Saturday, July 23, 2011

Native Magnolia Trees of Georgia

There are so many native trees in Georgia, but perhaps the south is best known for their magnolias. These magnolia trees all provide broad thick leaves and traditional magnolia blooms brimming with scent. These five magnolia trees are all good selections for your landscape.

Magnolia acuminata (L.) L. (Cucumber-tree, Tulipastrum acuminatum, Tulipastrum cordatum)
This magnolia is so named because its fruit looks like a cucumber. It reaches a height and a spread of 50 to 80 feet. A fast grower with wide branches, it prefers full sun or partial shade. Its fragrant green white flowers will appear in spring and come fall will have yellow bronze color.

Magnolia macrophylla Michx. (Bigleaf Magnolia)
Living up to its name, this magnolia has waxy leaves ranging from 20 to 30 inches, with whitish hairs underneath. It reaches a height of 40 feet and a spread of 15 feet. Fruits are large, similar to cones, and its flowers are fragrant and white appearing April to May. It is a slow grower and has a straight trunk. It prefers sun or partial shade. Bigleaf magnolia is a highly ornamental tree.

Magnolia pyramidata Bartr. (Pyramid Magnolia)
This deciduous tree gets up to 30 feet high and has a spread of 25 feet. Its leaves are eight to 10 inches long and offset its three to five inch long white flowers. It has a high heat tolerance and thin grey/brown bark.

Magnolia tripetala (L.) L. (Umbrella Magnolia, Umbrella-tree)
With one to two foot diamond shaped leaves, the umbrella tree really is a canopied marvel. It gets up to 40 feet tall and has a 20 to 30 foot spread. It will have several trunks and large showy flowers that are typical to the magnolia taxa. Its cone-like fruit will mature in August or September and is pollinated by beetles. This magnolia prefers partial shade or full shade and is not drought tolerant. An ornamental favorite for any garden, this tree will do you proud.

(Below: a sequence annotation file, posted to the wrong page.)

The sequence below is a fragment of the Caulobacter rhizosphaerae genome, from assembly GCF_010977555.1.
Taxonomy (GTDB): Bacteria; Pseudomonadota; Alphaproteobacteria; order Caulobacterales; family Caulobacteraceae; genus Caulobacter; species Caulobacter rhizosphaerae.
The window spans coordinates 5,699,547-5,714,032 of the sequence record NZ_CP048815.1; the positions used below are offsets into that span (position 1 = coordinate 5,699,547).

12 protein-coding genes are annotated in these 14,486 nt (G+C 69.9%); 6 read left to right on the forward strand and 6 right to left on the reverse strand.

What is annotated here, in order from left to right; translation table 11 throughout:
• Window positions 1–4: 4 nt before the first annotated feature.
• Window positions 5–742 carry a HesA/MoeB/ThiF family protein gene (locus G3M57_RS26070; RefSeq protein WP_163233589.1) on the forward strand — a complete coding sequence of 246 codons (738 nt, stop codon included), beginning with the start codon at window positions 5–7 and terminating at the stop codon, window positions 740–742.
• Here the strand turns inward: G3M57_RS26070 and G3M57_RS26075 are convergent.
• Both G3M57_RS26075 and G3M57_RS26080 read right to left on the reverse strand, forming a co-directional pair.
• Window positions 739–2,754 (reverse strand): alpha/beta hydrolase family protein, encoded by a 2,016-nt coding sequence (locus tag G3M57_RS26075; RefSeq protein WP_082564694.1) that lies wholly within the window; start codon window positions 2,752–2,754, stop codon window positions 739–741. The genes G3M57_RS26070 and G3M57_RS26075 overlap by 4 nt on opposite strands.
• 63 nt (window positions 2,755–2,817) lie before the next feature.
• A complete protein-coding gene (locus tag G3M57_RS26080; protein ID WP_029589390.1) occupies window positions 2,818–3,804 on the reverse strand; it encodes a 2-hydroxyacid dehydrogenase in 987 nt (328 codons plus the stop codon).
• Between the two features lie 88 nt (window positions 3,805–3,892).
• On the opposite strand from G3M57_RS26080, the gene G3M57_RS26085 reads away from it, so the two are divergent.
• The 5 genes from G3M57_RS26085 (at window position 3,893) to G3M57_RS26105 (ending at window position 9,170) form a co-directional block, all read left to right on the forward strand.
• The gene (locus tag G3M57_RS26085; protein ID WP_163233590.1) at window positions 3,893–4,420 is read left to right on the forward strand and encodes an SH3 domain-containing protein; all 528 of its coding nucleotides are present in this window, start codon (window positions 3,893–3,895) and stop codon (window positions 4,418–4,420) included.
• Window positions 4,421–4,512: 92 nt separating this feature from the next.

Magnolia virginiana L. (Sweetbay, Sweetbay Magnolia)
A slow-growing evergreen tree, this magnolia species can grow from 50 to 100 feet. It produces spectacular white flowers from April to July and will have red fruits from July to October.  It will do perfectly in a partly shady spot in your landscape. Two-thirds of all magnolia wood is used for furniture, but it is also used for Popsicle sticks, tongue depressors, and broom handles.  It is important forage for deer and cattle, making up 25% of their diet in the winter.


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